TTI also requires substantial extra staff. Contact tracing is already carried out by health professionals investigating conditions like sexually transmitted diseases. But it is estimated another 2,000 contact tracing staff with expertise in extracting information from individuals, will be required to make this approach work. NHS boards are stepping up their contact tracing work.
When will TTI be ready and how long will it last?
Nicola Sturgeon has said the “enhanced” TTI operation should be up and running by the end of May. But the first minister said the approach would be introduced gradually before then. Capacity will build up in the weeks to come. Some boards are already doing contact tracing. For example, tracing is being done following the coronavirus outbreak in the Home Farm Care Home in Skye.
When it came to the question of how long TTI would be in place, Ms Sturgeon was blunt, saying that such measures would remain “for as long as this virus is a risk that cannot be mitigated by treatment or a vaccine.”
What about those who would find it difficult to self-isolate?
For those who find it difficult to isolate within their own households or families, the document says they might need to be provided with somewhere to go.
Asked if hospitals would be used to self-isolate or if hotels may be commandeered, Ms Sturgeon said she did not want to “set kites flying”, but added: “Those kinds of things would have to be considered”.
The first minister acknowledged it was easier to self-isolate within a household for those with several bedrooms. The first minister also said that for those on their own, the strategy raised questions about how they get food and medicine given that they can’t go out.
Arrangements whereby vulnerable “shielded” individuals receive deliveries could be extended to those living alone.
Ms Sturgeon admitted it would be “really tough” for people to isolate. Discussions were being held with the UK Government about employment rights and social security to secure financial support for those self-isolating.
What role is there for digital technology and the App?
Digital technology will play a key role. In the first instance, a secure web-based tool is being developed for the Scottish NHS that will be accessible on smart phones and computers. People will be able to input details of the people they have been in contact with, which will be processed by the contact tracers.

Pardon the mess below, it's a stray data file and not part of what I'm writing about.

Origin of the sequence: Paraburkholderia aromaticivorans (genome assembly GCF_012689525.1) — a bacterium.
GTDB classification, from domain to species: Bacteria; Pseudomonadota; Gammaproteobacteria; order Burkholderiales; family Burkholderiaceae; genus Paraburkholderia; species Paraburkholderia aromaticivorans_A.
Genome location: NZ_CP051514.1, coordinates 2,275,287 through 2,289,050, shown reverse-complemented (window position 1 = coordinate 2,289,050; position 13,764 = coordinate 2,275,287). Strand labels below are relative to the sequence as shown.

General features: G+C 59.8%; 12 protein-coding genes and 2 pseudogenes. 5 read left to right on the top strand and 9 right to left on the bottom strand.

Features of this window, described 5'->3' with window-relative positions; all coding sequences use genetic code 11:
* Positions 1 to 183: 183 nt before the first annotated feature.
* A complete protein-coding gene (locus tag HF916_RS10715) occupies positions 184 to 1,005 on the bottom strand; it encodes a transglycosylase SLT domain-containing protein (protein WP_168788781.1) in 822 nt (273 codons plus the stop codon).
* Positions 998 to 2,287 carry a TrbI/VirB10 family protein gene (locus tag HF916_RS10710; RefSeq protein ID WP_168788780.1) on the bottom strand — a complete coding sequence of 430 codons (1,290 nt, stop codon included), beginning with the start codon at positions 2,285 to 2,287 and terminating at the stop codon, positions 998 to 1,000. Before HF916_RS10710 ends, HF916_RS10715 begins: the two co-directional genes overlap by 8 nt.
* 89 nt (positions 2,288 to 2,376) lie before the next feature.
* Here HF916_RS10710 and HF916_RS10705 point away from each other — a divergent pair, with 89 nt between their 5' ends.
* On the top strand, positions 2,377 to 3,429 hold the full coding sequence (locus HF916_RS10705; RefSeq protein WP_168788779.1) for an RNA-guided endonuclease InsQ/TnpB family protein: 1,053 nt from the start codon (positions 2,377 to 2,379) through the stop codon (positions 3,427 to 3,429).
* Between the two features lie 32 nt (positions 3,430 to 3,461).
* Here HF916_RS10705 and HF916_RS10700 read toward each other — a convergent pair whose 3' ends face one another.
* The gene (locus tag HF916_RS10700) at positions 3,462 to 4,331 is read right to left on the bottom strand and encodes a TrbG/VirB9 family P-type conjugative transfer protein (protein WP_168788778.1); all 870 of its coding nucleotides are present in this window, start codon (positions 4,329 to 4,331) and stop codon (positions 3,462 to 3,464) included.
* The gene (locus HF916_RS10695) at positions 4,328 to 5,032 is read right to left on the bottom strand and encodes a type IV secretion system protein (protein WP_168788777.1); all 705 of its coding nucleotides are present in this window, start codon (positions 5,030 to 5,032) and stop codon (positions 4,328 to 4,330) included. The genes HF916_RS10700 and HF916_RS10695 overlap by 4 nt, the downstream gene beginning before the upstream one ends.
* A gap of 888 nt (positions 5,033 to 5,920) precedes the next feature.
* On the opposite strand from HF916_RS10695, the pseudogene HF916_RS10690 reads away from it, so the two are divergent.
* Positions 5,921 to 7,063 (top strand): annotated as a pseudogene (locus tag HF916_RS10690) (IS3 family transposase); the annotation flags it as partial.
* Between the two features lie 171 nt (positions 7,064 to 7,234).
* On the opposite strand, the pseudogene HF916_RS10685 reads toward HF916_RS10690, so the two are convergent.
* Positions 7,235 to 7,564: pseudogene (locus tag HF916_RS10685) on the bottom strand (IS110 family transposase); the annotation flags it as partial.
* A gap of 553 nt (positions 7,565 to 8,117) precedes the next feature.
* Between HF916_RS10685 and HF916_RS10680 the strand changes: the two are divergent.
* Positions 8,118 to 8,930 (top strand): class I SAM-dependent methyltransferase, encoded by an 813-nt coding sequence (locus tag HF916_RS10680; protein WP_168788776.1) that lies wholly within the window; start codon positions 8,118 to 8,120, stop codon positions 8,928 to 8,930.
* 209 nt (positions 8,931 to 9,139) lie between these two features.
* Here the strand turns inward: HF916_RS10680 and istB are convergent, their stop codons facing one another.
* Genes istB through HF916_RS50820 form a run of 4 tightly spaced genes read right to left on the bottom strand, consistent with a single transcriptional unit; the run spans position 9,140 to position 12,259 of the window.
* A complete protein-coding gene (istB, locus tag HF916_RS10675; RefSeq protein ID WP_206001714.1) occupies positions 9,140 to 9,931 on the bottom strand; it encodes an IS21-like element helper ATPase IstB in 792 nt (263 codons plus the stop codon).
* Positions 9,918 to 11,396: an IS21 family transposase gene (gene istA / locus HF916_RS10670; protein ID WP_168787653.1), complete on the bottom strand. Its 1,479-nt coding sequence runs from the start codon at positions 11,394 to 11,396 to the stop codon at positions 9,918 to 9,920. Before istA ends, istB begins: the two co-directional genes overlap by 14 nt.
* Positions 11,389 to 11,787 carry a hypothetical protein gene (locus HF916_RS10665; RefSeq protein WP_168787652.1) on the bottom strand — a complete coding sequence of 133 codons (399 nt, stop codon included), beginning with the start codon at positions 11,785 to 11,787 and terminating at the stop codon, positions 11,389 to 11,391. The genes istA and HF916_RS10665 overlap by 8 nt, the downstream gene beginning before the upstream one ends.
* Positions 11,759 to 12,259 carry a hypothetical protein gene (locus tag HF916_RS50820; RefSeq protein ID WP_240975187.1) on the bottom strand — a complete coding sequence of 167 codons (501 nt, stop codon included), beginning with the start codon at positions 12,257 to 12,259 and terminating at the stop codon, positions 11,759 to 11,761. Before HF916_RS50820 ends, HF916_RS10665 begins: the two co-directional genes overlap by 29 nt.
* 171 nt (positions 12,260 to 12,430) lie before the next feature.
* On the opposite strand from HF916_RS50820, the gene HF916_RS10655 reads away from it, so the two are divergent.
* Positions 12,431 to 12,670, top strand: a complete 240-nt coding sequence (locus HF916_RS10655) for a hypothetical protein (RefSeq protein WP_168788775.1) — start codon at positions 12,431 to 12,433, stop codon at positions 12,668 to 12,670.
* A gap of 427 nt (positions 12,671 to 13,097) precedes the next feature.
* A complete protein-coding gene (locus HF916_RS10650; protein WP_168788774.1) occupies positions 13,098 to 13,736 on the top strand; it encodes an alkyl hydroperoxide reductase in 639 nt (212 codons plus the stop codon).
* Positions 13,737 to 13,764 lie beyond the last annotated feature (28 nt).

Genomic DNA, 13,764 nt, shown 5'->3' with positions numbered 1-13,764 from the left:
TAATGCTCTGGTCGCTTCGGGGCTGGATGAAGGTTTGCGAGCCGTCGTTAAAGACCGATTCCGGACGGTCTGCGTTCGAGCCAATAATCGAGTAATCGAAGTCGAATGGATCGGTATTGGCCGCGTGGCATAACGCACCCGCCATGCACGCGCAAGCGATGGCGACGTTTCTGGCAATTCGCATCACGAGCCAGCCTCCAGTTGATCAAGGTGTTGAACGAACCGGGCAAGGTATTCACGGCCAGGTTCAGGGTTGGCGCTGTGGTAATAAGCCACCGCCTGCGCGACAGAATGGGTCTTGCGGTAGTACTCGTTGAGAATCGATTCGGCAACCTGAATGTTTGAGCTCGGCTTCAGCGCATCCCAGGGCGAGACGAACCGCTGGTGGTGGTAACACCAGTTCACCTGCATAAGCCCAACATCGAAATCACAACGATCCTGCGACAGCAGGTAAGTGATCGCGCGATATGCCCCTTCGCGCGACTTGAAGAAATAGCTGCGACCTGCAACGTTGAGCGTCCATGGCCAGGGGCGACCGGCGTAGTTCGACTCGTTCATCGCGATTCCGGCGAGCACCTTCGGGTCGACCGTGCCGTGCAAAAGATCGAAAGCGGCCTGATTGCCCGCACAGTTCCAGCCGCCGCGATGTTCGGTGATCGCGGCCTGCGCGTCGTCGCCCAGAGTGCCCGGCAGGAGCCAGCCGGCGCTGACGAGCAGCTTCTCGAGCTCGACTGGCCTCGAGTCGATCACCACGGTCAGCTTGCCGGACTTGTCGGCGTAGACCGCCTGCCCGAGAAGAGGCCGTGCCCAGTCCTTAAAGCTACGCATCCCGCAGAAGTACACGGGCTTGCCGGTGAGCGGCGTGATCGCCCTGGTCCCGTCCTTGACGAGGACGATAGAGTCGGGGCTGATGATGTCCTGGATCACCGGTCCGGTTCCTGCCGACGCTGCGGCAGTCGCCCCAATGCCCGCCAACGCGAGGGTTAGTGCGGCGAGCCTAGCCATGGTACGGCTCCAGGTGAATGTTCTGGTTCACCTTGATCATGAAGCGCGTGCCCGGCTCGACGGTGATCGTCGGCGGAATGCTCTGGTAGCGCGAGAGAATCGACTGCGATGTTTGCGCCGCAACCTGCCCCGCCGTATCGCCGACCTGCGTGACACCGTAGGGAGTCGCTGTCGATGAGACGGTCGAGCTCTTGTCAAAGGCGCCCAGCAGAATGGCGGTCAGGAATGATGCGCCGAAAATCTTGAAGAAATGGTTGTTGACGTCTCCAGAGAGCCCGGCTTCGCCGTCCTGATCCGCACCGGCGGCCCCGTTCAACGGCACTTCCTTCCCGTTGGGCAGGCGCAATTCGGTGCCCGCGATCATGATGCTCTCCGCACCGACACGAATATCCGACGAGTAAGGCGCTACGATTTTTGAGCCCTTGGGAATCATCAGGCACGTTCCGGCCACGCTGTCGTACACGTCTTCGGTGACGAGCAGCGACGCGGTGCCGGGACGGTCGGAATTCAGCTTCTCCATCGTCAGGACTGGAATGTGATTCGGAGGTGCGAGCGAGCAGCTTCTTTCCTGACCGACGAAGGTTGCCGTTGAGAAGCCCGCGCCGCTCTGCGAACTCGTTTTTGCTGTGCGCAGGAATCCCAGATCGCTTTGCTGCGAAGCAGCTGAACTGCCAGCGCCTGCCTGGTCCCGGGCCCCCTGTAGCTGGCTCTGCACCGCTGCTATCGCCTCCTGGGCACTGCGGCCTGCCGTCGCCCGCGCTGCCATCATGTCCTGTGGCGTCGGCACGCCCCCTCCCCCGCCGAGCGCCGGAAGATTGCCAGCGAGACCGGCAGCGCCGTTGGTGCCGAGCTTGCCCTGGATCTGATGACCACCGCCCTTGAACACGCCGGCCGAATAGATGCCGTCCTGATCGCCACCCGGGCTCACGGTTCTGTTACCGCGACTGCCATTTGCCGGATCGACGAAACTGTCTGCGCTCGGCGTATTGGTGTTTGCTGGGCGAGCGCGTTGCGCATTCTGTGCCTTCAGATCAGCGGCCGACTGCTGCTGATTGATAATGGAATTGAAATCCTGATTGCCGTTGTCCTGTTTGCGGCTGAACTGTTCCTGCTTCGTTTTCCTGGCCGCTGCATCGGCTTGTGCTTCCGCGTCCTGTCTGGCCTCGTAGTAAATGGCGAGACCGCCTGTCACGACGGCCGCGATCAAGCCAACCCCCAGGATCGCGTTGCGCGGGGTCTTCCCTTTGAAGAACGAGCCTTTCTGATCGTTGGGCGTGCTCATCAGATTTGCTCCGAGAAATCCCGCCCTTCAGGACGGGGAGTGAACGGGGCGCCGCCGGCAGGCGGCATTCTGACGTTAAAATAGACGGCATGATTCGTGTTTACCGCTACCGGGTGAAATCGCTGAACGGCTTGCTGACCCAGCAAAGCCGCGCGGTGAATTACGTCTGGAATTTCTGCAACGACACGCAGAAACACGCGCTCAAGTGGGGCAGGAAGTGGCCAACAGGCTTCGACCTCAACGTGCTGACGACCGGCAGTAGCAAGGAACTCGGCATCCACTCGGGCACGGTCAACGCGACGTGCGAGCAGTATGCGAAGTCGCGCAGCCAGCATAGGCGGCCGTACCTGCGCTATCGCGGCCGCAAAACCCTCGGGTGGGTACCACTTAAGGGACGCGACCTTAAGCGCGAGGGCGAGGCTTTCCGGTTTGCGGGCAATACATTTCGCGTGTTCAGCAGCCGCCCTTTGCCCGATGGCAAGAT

Separately, Scottish ministers are in discussions with their UK counterparts about a “proximity App” being trialled by the UK Government. This would be downloaded on to mobile phones and would use Bluetooth technology to identify close contacts among other App users. The Scottish Government is seeking “greater involvement” in the project to see how the data will interact with contact tracing north of the border.
Ms Sturgeon said 60% of population would have to download the App for it to work effectively. The first minister said that if “done properly” the App would be a “really important part” of TTI.
But she warned the public would have to have “significant levels of trust” that privacy would be respected.
The Scottish Government takes the view that the App should not be a “substitute” for contact tracing.
Will this approach work?
The Scottish Government document admits TTI will be “challenging” to deliver, because of the nature of the disease. Extensive testing will be needed because the symptoms – such as a cough or a fever – are not unique to the coronavirus. Transmission can occur before a carrier has symptoms. Some people have the virus yet don’t exhibit any symptoms and transmission can occur during everyday activities. Moreover, as the document says, some people will find it difficult to self-isolate for a fortnight.
Basically, the success of the approach will depend on the attitude and co-operation of the public. As Ms Sturgeon said at her briefing: “I can’t make TTI work without your co-operation and compliance, and I only have a right to ask for that if I’m open and honest with you about what we’re doing to build it.”